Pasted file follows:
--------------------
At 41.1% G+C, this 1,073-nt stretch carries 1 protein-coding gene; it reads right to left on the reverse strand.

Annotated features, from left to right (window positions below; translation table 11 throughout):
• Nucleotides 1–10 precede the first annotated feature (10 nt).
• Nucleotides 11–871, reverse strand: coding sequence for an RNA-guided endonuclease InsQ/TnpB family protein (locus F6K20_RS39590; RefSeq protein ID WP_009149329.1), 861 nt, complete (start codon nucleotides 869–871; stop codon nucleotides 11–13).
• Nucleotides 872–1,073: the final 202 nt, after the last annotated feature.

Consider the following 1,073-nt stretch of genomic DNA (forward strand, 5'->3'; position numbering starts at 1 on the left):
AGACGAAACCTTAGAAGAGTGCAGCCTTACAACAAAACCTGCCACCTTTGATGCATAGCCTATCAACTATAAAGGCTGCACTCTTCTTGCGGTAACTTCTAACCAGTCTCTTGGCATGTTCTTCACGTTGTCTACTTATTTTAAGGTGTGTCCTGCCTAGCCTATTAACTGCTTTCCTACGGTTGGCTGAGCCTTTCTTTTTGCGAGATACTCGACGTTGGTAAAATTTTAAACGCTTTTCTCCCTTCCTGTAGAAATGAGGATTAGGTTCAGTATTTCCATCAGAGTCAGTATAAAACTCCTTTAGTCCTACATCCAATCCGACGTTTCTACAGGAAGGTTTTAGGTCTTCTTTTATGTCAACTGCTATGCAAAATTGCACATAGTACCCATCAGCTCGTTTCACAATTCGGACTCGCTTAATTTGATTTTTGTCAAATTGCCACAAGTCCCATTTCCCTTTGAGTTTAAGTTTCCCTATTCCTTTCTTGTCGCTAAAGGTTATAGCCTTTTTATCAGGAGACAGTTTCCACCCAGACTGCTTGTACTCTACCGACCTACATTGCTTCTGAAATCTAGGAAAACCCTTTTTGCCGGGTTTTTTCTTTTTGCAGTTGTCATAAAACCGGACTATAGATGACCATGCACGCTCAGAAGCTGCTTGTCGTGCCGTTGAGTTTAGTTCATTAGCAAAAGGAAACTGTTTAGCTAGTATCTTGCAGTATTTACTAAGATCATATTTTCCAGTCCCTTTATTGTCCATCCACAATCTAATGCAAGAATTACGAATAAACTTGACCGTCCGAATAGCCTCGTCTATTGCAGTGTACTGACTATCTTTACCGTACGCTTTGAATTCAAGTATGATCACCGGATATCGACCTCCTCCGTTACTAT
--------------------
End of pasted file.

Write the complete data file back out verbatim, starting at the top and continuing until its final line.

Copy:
At 41.1% G+C, this 1,073-nt stretch carries 1 protein-coding gene; it reads right to left on the reverse strand.

Annotated features, from left to right (window positions below; translation table 11 throughout):
• Nucleotides 1–10 precede the first annotated feature (10 nt).
• Nucleotides 11–871, reverse strand: coding sequence for an RNA-guided endonuclease InsQ/TnpB family protein (locus F6K20_RS39590; RefSeq protein ID WP_009149329.1), 861 nt, complete (start codon nucleotides 869–871; stop codon nucleotides 11–13).
• Nucleotides 872–1,073: the final 202 nt, after the last annotated feature.

Consider the following 1,073-nt stretch of genomic DNA (forward strand, 5'->3'; position numbering starts at 1 on the left):
AGACGAAACCTTAGAAGAGTGCAGCCTTACAACAAAACCTGCCACCTTTGATGCATAGCCTATCAACTATAAAGGCTGCACTCTTCTTGCGGTAACTTCTAACCAGTCTCTTGGCATGTTCTTCACGTTGTCTACTTATTTTAAGGTGTGTCCTGCCTAGCCTATTAACTGCTTTCCTACGGTTGGCTGAGCCTTTCTTTTTGCGAGATACTCGACGTTGGTAAAATTTTAAACGCTTTTCTCCCTTCCTGTAGAAATGAGGATTAGGTTCAGTATTTCCATCAGAGTCAGTATAAAACTCCTTTAGTCCTACATCCAATCCGACGTTTCTACAGGAAGGTTTTAGGTCTTCTTTTATGTCAACTGCTATGCAAAATTGCACATAGTACCCATCAGCTCGTTTCACAATTCGGACTCGCTTAATTTGATTTTTGTCAAATTGCCACAAGTCCCATTTCCCTTTGAGTTTAAGTTTCCCTATTCCTTTCTTGTCGCTAAAGGTTATAGCCTTTTTATCAGGAGACAGTTTCCACCCAGACTGCTTGTACTCTACCGACCTACATTGCTTCTGAAATCTAGGAAAACCCTTTTTGCCGGGTTTTTTCTTTTTGCAGTTGTCATAAAACCGGACTATAGATGACCATGCACGCTCAGAAGCTGCTTGTCGTGCCGTTGAGTTTAGTTCATTAGCAAAAGGAAACTGTTTAGCTAGTATCTTGCAGTATTTACTAAGATCATATTTTCCAGTCCCTTTATTGTCCATCCACAATCTAATGCAAGAATTACGAATAAACTTGACCGTCCGAATAGCCTCGTCTATTGCAGTGTACTGACTATCTTTACCGTACGCTTTGAATTCAAGTATGATCACCGGATATCGACCTCCTCCGTTACTAT